Why white supremacy is a sin

The events of Charlottesville, VA that took place over last weekend were truly tragic and deplorable. One of the things that struck me was just how groundless and arbitrary the reasons were for white nationalists to gather for a rally. How pointless was the violence and death inflicted on people over a statue?

Even here in Canada, this kind of open display of hatred evoked a visceral reaction. To see Nazis and Klan members taking to the streets was surreal. This is something that used to belong only in historical source footage and fictionalized movies. And yet there it was, in my newsfeed along side the regular photos of friends on holidays, recipe videos, cat pics, and other news articles.

As a white Christian, I cannot help but feel outraged and shamed by the images and videos of white men who look just like me “rallied” thinking they were standing up for themselves. There is simply no excuse or moral justification for what took place in Charlottesville.

As a pastor, I struggled with how to address the events of the weekend. And I confess, that I did not re-write or change my sermon to address the issue of white nationalism (I did address Charlottesville in the intercessory prayers). But still I agreed with the many calls for pastors – white pastors in particular – to name the sin of white supremacy and racism.

But one thing I noticed that was largely absent or only briefly addressed are the reasons why white supremacy is a sin. And, while it may seem obvious to many that this kind of hatred is sinful, I don’t think it is understood by or obvious to all.

In fact, I honestly doubt that those who espouse white supremacy and Christian faith understand why the two are incompatible. While some may choose to hate knowing that it is ‘wrong,’ I think many simply don’t understand that this hatred is, in fact, wrong and sinful.

So hopefully to add some clarity to the call to name white supremacy as a sin, here is the  why:

Sin

To begin with, we need to understand what sin is. So often we think of sins as “bad things” that we do. This is only a surface and passing understanding. To better understand sin, it needs to be more deeply understood in two ways. First, sin is a distortion of our relationship with God. Second, sin is a distortion within our relationships with other people and creation in general.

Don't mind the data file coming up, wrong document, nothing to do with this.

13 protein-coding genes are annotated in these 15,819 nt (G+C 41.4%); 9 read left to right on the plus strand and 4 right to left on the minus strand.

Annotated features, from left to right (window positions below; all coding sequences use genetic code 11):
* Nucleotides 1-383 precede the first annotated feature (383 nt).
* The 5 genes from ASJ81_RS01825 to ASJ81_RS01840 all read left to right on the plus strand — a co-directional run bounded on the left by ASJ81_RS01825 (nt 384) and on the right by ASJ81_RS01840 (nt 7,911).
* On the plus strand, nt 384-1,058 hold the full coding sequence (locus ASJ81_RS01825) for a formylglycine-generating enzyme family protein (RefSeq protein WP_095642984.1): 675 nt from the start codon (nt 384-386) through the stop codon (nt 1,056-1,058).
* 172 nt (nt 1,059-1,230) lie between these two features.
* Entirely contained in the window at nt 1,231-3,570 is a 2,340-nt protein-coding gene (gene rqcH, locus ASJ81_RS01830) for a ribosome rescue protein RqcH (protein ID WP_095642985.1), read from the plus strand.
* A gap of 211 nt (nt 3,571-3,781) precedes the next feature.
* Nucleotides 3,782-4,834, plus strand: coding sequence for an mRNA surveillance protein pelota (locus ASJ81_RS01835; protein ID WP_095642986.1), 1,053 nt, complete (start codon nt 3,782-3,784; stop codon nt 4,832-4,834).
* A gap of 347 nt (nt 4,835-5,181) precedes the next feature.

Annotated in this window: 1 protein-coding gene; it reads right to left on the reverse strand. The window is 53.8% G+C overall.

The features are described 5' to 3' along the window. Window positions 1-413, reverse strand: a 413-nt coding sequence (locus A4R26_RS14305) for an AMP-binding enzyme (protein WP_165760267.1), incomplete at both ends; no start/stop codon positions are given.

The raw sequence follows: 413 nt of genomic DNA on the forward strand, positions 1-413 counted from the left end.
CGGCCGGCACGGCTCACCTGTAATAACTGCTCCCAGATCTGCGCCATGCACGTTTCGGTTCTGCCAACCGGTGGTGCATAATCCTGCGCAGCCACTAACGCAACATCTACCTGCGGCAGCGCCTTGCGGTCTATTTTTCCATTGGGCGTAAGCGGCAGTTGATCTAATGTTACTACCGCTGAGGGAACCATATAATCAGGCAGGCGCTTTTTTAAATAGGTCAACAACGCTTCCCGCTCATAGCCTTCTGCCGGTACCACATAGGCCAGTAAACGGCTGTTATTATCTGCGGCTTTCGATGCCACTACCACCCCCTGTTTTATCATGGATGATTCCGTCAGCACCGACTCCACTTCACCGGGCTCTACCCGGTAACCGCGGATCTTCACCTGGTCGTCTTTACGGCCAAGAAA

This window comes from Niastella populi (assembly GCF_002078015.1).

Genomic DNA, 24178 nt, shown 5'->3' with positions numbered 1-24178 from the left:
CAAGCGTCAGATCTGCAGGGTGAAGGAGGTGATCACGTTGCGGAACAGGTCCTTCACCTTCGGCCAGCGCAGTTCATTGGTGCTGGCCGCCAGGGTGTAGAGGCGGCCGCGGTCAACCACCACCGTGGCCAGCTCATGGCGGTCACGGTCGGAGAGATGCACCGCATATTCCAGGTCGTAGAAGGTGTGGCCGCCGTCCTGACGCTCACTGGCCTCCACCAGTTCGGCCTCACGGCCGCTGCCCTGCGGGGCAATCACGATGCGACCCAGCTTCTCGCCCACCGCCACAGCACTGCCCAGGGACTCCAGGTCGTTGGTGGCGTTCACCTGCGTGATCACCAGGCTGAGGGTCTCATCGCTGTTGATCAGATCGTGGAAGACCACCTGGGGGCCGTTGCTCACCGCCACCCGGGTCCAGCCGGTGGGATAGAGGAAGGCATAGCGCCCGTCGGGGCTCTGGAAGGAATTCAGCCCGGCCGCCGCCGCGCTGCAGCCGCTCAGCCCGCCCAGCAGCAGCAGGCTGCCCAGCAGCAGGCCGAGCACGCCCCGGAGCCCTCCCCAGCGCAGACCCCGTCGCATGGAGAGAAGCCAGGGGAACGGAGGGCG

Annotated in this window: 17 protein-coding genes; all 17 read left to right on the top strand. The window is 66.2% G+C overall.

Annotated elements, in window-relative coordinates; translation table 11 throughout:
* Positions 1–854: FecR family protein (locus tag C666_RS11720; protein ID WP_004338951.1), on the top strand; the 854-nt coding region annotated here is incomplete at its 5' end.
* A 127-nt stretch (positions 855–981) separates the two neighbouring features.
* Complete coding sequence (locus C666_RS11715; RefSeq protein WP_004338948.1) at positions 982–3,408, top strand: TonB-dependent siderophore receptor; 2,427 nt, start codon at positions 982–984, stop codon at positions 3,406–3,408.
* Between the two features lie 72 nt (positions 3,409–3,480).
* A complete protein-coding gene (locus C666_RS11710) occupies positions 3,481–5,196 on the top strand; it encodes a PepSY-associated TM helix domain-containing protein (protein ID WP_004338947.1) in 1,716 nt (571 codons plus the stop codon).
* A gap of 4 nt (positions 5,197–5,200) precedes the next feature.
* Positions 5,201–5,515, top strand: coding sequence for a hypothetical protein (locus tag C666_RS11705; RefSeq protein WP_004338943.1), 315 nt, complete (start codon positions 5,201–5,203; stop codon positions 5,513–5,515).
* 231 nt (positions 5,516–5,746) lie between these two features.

Sin is when we put ourselves first. When we put ourselves above God, trying to be God in God’s place (Commandments 1-3 in the Lutheran order). It is also when we put ourselves above others and creation, tying to be God over others and creation (Commandments 4-10 in the Lutheran order).

The sin of hierarchy

White supremacy is a sin because it elevates some people above other people for arbitrary reasons. It attempts to claim that some (white people) are more fully human, while others (people of colour) are less human. This is a violation of commandments 4-10 meant to keep our relationships with others and creation in balance. This is also a violation of commandments 1-3 meant to remind us of who God is, and that God alone defines our humanity.

The sin of trying to be like God

White supremacy is also a sin because it tries to define who is worthy of God’s love and favour, saying that God has arbitrarily chosen some people (white people) over others (people of colour). God alone chooses who is worthy of God’s love and favour, and God has chosen all peoples and all nations.

The sin of limiting the Gospel

And finally, and most importantly, white supremacy is a sin a because it tries to constrain and control the gospel, and ultimately to control and constrain God. God in Christ has declared that grace is given for and to all people. To restrict the Gospel or the Good News is to attempt to confine and control God, to be God in God’s place.

Trying to be God in God’s place is at the root of all sin.

The Gospel overcomes sin and death

God became incarnate in flesh to show us (all humanity) that the new life given in Christ is given for all people. And, there is no ideology based on arbitrary differences (like skin colour) that can constrain that Good News.

And, in the face of racism and white supremacy, the Good News is that Christ is not controlled or restricted by white supremacists (no matter what they claim) or any others who would like to limit Christ’s saving act of dying on the cross and rising to new life so that new life may be given for all.

The Gospel of Christ’s death and resurrection is something that God has given to all peoples and no one can change that.

So as pastors and other leaders in faith continue on through this week and into the next, naming and condemning the sin of white supremacy, my hope is that we also take the time to say 'why'.

Because in saying 'why' white supremacy is sinful, we also remind people that God’s love, mercy, and grace is given for all.

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About the author


ChristianWeek Columnist

Erik Parker is the Pastor of Good Shepherd Lutheran Church in Selkirk, Manitoba, as well as a blogger and speaker. When not doing those things, he is chasing his two young children around with his wife Courtenay. He blogs at millennialpastor.net